Insulin C-peptide test

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C-peptide is a product that is created when the hormone insulin is produced and released into the body. The insulin C-peptide test measures the amount of this product in the blood.

Alternative Names


How the Test is Performed

A blood sample is needed.

How to Prepare for the Test

Preparation for the test depends on the reason for the C-peptide measurement. Ask your health care provider if you should not eat (fast) before the test. Your provider may ask you to stop taking medicines that can affect the test results.

How the Test will Feel

When the needle is inserted to draw blood, some people feel moderate pain. Others feel only a prick or stinging. Afterward, there may be some throbbing or a slight bruise. This soon goes away.

Why the Test is Performed

C-peptide is measured to tell the difference between insulin the body produces and insulin someone injects into their body.

Someone with type 1 or type 2 diabetes may have their C-peptide level measured to see if their body is still producing any insulin. It may also be measured in cases of low blood sugar to see if the person's body is producing too much insulin.

Normal Results

A normal result 0.5 to 2.0 nanograms per milliliter (ng/mL).

Normal value ranges may vary slightly among different laboratories. Some labs use different measurements or test different samples. Talk to your provider about the meaning of your specific test results.

People with type 2 diabetes, obesity, and insulin resistance may have a high C-peptide level that is normal for them.

What Abnormal Results Mean

C-peptide level is based on blood sugar level. C-peptide is a sign that your body is producing insulin. A low level (or no C-peptide) indicates that your pancreas is producing little or no insulin.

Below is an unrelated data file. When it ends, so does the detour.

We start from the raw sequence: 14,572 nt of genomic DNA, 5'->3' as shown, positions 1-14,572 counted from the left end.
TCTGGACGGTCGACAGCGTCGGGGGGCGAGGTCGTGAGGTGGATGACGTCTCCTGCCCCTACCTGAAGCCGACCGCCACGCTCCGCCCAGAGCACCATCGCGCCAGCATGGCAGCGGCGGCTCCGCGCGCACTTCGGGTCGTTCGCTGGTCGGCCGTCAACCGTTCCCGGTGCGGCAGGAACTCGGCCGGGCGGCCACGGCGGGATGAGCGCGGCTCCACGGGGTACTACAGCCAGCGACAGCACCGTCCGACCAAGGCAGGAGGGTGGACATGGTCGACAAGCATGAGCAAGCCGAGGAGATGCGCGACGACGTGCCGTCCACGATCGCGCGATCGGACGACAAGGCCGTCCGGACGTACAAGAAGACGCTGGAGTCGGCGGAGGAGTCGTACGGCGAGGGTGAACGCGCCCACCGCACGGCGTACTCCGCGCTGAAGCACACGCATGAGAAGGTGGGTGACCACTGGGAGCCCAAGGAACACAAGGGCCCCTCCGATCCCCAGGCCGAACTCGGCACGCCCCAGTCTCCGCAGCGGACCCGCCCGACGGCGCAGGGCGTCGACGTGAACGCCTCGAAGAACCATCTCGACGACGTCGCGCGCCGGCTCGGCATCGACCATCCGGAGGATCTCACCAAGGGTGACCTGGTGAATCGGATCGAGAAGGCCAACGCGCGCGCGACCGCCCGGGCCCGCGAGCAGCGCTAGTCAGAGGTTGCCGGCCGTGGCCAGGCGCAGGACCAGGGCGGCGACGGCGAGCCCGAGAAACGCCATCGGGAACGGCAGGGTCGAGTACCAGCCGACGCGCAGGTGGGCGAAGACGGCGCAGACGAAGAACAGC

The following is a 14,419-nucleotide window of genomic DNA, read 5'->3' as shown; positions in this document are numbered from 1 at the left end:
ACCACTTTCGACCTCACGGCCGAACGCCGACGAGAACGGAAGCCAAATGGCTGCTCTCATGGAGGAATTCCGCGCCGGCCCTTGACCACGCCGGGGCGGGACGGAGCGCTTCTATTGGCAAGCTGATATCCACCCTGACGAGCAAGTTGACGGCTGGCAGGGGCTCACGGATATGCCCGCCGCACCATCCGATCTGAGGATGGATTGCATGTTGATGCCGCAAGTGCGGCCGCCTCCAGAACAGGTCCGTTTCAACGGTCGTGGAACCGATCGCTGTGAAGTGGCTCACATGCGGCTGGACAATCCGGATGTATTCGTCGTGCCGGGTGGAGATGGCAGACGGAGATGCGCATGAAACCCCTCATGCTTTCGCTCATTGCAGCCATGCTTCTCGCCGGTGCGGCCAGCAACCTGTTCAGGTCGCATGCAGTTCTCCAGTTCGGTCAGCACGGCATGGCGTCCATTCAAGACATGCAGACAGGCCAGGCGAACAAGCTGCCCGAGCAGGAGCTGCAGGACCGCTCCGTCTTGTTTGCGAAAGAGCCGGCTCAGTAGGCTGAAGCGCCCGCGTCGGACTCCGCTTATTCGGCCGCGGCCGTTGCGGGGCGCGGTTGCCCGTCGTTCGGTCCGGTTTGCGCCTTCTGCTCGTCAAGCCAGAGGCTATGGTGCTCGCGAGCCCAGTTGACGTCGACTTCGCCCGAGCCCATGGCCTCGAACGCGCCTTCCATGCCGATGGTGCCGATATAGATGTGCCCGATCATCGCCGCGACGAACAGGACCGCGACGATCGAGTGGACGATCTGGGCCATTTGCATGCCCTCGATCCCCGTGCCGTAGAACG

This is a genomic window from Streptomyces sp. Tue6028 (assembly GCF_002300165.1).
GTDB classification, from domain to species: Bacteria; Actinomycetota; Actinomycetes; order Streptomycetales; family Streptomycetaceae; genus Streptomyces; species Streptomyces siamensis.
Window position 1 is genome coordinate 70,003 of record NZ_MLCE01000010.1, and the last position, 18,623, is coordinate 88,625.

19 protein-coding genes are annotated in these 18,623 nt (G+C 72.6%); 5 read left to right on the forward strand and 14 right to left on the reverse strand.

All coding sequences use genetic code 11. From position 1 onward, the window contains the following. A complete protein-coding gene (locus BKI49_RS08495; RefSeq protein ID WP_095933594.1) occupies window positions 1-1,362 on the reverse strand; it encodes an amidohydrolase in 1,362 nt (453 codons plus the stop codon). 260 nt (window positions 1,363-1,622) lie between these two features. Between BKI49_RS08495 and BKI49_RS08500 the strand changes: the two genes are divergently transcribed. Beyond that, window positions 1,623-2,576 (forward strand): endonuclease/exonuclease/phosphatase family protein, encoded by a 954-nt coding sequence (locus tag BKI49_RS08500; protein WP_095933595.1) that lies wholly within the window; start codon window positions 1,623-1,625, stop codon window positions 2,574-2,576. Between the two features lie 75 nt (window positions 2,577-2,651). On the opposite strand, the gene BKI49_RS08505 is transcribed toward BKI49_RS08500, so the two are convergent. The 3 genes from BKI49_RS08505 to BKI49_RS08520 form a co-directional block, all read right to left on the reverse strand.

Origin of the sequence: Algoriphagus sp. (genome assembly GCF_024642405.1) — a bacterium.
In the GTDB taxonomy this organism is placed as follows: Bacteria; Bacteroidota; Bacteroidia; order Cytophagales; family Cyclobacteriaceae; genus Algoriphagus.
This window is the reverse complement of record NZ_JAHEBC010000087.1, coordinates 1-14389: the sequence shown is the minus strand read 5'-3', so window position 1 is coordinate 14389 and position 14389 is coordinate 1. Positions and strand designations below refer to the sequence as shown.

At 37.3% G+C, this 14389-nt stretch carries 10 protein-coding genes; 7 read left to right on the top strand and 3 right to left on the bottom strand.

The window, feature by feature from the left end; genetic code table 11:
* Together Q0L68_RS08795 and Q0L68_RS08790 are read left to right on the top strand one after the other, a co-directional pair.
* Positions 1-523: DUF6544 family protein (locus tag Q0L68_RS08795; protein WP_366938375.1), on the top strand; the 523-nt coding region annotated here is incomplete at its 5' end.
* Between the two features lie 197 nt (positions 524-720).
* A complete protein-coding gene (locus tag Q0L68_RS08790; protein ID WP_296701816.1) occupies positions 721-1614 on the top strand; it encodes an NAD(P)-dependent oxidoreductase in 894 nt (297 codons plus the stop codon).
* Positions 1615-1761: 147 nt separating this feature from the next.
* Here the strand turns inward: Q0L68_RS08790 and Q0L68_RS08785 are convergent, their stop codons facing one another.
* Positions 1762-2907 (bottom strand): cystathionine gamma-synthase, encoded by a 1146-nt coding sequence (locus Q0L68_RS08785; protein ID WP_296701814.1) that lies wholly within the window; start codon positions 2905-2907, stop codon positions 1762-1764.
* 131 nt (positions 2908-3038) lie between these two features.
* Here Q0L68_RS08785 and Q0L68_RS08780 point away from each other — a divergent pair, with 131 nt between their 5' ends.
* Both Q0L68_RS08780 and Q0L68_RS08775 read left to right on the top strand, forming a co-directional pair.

• A low level may be normal if you have not eaten recently. Your blood sugar and insulin levels would naturally be low then.
  • A low level is abnormal if your blood sugar is high and your body should be making insulin at that time.


Veins and arteries vary in size from one person to another and from one side of the body to the other. Obtaining a blood sample from some people may be more difficult than from others.

Other risks associated with having blood drawn are slight but may include:

  • Bleeding
  • Fainting or feeling lightheaded
  • Hematoma (blood buildup under the skin)
  • Infection (a slight risk any time the skin is broken)


Atkinson MA. Type 1 diabetes mellitus. In: Melmed S, Polonsky KS, Larsen PR, Kronenberg HM, eds. Williams Textbook of Endocrinology. 13th ed. Philadelphia, PA: Elsevier; 2016:chap 32.

Hall JE. Insulin, glucagon, and diabetes mellitus. In: Hall JE, ed. Guyton and Hall Textbook of Medical Physiology. 13th ed. Philadelphia, PA: Elsevier; 2016:chap 79.

Polonsky KS, Burant CF. Type 2 diabetes mellitus. In: Melmed S, Polonsky KS, Larsen PR, Kronenberg HM, eds. Williams Textbook of Endocrinology. 13th ed. Philadelphia, PA: Elsevier; 2016:chap 31.

Version Info

  • Last reviewed on 2/3/2016
  • Brent Wisse, MD, Associate Professor of Medicine, Division of Metabolism, Endocrinology & Nutrition, University of Washington School of Medicine, Seattle, WA. Also reviewed by David Zieve, MD, MHA, Isla Ogilvie, PhD, and the A.D.A.M. Editorial team.

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